15 Biological Hunger Factors Central Cues Central cues result from activity in different brain areas, which in turn results in increasing or decreasing appetite. The lateral hypothalamus refers to a group of brain cells that receive “hunger signals” from digestive organs- increase in ghrelin, fall in the level of blood glucose, and fall in levels of leptin. The lateral hypothalamus interprets these “hunger signals” and increases your appetite. For example: ESB of the lateral hypothalamus causes rats to start eating. While destruction of the lateral hypothalamus causes rats to stop eating and even starve without special feedings.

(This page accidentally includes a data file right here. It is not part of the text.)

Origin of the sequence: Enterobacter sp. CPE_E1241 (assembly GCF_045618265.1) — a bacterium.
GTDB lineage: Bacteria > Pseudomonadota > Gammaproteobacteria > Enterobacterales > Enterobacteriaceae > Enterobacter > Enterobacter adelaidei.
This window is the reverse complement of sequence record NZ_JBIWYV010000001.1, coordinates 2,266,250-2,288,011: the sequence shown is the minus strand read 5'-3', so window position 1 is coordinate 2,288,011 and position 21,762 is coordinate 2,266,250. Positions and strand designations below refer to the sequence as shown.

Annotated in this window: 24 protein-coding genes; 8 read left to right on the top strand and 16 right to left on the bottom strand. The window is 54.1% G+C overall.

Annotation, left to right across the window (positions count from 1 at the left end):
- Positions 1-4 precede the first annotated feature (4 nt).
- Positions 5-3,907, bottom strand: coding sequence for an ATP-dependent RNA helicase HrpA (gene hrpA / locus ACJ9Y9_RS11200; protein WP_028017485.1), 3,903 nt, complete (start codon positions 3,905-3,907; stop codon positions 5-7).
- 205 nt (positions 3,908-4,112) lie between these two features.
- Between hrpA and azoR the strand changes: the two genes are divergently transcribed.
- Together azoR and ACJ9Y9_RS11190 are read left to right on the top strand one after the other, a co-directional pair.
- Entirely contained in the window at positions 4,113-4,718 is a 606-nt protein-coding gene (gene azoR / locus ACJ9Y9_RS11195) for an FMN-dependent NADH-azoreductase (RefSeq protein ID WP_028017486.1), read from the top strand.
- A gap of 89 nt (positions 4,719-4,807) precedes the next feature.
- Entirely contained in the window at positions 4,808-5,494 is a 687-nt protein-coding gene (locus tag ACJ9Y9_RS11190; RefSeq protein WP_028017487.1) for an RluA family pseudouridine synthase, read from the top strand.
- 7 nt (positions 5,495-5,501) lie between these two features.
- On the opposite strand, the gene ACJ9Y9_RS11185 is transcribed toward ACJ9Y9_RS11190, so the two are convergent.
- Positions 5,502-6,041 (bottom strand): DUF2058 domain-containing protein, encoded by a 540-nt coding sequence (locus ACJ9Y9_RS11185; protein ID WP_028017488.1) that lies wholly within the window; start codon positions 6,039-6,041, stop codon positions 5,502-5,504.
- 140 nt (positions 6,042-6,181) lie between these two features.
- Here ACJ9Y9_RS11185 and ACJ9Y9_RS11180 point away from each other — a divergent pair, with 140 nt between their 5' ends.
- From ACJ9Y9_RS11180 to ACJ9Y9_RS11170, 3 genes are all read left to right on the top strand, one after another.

16 Ventromedial hypothalamus refers to a group of brain cells that receive “full signals” from digestive organs-full stomach activates stretch receptors, rise in the level of blood glucose, rise in levels of leptin, and increase in hormones, PYY and CCK. The ventromedial hypothalamus interprets these “full signals” and decreases appetite. For example: ESB of the VHT causes rats to stop eating, while destruction of the VHT causes rats to overeat and become obese. Other researchers have traced eating problems to disruptions in the levels of dopamine, a neurotransmitter. Other theories about hunger have focused on neural circuits rather than on anatomical centers in the brain.